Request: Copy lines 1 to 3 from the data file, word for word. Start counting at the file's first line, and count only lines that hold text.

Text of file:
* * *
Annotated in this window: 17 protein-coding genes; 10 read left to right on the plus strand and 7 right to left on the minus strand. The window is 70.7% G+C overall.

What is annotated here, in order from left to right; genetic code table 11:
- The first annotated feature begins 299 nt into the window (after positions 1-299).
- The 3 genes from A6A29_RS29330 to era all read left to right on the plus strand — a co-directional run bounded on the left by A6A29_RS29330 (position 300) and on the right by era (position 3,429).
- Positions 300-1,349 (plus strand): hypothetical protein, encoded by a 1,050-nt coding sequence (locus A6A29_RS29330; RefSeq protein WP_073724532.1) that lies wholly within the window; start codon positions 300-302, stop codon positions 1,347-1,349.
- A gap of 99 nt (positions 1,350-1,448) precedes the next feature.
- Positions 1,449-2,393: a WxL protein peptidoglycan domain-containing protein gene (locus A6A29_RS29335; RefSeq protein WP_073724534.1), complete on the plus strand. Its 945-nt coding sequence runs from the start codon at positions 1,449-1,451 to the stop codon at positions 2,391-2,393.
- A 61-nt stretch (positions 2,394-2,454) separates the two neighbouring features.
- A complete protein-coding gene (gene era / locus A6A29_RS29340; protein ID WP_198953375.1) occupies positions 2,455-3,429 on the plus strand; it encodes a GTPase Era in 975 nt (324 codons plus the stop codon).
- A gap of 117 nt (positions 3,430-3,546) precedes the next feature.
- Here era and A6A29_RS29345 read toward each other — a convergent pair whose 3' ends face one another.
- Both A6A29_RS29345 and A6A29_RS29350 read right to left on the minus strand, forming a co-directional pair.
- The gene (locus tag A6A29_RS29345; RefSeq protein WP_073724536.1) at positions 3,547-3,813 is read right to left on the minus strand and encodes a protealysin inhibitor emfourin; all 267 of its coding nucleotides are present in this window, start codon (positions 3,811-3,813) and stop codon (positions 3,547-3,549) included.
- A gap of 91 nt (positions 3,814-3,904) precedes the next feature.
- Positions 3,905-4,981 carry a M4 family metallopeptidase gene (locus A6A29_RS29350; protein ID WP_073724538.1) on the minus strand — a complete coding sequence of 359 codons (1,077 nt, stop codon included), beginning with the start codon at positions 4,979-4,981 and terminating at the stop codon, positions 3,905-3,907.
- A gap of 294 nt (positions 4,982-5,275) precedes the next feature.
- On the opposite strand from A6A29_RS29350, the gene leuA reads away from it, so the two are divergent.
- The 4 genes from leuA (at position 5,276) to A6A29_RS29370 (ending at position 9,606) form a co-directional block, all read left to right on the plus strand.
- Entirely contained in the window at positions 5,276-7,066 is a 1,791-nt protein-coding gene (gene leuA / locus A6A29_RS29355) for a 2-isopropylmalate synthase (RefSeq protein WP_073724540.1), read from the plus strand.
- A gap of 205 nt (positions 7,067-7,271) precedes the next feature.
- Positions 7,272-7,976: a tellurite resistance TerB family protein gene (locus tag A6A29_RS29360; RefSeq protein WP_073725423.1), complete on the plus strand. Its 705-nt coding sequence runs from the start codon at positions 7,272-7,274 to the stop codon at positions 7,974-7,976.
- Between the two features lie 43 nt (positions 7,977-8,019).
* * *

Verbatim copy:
Annotated in this window: 17 protein-coding genes; 10 read left to right on the plus strand and 7 right to left on the minus strand. The window is 70.7% G+C overall.

What is annotated here, in order from left to right; genetic code table 11:
- The first annotated feature begins 299 nt into the window (after positions 1-299).